CHARGE Syndrome


Marisol Aldana, Editor-in-Chief

According to the National Organization for Rare Disorders, CHARGE syndrome is a rare genetic disorder that arises during early fetal development and affects multiple organ systems. It affects 1 in 150,000 births worldwide and is an extremely complex syndrome which often involves:  


Heart defects

Atresia of the nasal choanae

Restriction of development, 

Genital abnormalities, and 

Ear and hearing abnormalities.

CHARGE syndrome is caused by having a new mutation in the CHD7 gene. To get tested for CHARGE, blood is drawn and from there, doctors will examine the gene sequence in the DNA for the presence of mutations in the CHD7 gene.

I was able to interview Kristine Gargiulo and her 4-year-old son, Finn Gargiulo, who was diagnosed with CHARGE syndrome. When Finn was born, Kristine and her husband noticed that Finn’s ears were deformed which prompted them to do genetic testing. When Kristine and her husband heard the news for the first time they were devastated because they didn’t know how it was going to affect their son or his future.

When Finn was first diagnosed, Kristine and her husband didn’t know what it meant or what to expect since CHARGE is rare and neither of their family members carried the gene. For the first 3 years, Finn had to see a doctor at least 4 times a week and sometimes he had 3 appointments a day. In addition, Finn had to attend therapy 7 times a week. When Finn aged out of early intervention, he was able to have less appointments but his therapy sessions still involve PT (physical therapy), OT (occupational therapy), and ST (speech therapy), as well as sessions with a TOD (Teacher of the Death) in order to work on his hearing ability. Many of these services are offered through his school which puts less stress on his parents . Finn has and allows him not to miss out on all that school has to offer. 

Finn has developmental delays, deaf-blindness (rare condition in which an individual has combined hearing and vision loss), facial paralysis, small semicircular canals which affects his balance and walking. To aid in his development, Kristine and her husband decided it would be best for Finn to have a cochlear implant. According to John Hopkins School of Medicine, a cochlear implant is a small electronic device that electrically stimulates the cochlear nerve (nerve for hearing). The device can help to provide a sense of sound to a person who is profoundly deaf

or severely hard-of-hearing. Even though Finn has a cochlear implant, he is still learning ASL(American Sign Language) in school. 

This journey has been emotionally and mentally difficult for Finn and his family but they continue to push forward. Although faced with many challenges Kristine knows that her son has great potential and will be successful in his own way thanks to all the love and support he receives. As any other 4-year-old kid, Finn is learning his shapes, numbers and colors (and more) but his parents are primarily focused on his health. They try to teach him basic life skills one step at a time so that he doesn’t always have to depend on someone when he’s older.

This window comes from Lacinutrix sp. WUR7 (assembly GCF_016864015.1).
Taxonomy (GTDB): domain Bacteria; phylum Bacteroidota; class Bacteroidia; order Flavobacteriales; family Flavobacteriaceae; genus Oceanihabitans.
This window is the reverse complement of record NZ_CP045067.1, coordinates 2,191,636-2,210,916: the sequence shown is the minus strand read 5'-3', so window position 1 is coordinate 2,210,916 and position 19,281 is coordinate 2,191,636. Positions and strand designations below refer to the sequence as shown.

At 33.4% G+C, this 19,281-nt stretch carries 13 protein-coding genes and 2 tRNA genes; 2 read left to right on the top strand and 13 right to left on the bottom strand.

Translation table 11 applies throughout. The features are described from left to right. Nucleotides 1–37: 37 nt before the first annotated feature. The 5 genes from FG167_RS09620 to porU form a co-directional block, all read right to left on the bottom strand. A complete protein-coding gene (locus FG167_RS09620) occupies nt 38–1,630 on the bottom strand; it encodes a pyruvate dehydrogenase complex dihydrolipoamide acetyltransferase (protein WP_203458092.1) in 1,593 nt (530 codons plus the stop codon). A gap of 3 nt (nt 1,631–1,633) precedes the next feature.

Understandably, Finn doesn’t learn too much about STEM at his school, but with a father who is an aerospace engineer and a mother who is a sociologist, he has certainly found his love for science. At home, they like to do science experiments, talk about NASA, watch anything that involves space, and discuss the importance of science and technology. Kristine mentions that before the pandemic, they had membership for the Liberty Science Center, but the pandemic has limited the places they can go to enjoy all things science. But of course that doesn’t stop them from having some science fun! They have a subscription for STEM products and are able to use them for their at home experiments. Two of Finn’s favorite experiments that he did with his family was creating a volcano and building their solar system. In addition to being a mini scientist, Finn also enjoys reading and attending his online music classes. 

Something that Kristine wants everyone to know about her son Finn is that he may not be a typical kid but he is certainly a very cool kid. His family is grateful to be able to have Finn in their lives. They are also appreciative about the technological and medical advances that continue to improve Finn’s quality of life. 

We at the Science Star wish Finn, and all children with CHARGE syndrome, nothing but success and hope he continues to impact the word.